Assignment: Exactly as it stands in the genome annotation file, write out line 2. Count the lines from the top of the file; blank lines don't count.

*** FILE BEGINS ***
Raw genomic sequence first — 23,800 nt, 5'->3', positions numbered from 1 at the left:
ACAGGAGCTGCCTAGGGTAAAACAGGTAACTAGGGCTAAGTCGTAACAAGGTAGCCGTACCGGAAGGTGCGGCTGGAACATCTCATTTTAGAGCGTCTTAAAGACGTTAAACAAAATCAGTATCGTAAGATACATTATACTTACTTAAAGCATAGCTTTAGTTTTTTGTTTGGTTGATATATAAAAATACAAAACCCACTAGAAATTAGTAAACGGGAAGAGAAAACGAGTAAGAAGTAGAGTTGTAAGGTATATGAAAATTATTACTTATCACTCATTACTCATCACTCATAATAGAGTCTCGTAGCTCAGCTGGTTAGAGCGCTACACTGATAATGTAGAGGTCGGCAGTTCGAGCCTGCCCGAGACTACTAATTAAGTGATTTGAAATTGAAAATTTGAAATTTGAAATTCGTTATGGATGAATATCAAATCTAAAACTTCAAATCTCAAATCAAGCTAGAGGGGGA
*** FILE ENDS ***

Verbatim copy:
ACAGGAGCTGCCTAGGGTAAAACAGGTAACTAGGGCTAAGTCGTAACAAGGTAGCCGTACCGGAAGGTGCGGCTGGAACATCTCATTTTAGAGCGTCTTAAAGACGTTAAACAAAATCAGTATCGTAAGATACATTATACTTACTTAAAGCATAGCTTTAGTTTTTTGTTTGGTTGATATATAAAAATACAAAACCCACTAGAAATTAGTAAACGGGAAGAGAAAACGAGTAAGAAGTAGAGTTGTAAGGTATATGAAAATTATTACTTATCACTCATTACTCATCACTCATAATAGAGTCTCGTAGCTCAGCTGGTTAGAGCGCTACACTGATAATGTAGAGGTCGGCAGTTCGAGCCTGCCCGAGACTACTAATTAAGTGATTTGAAATTGAAAATTTGAAATTTGAAATTCGTTATGGATGAATATCAAATCTAAAACTTCAAATCTCAAATCAAGCTAGAGGGGGA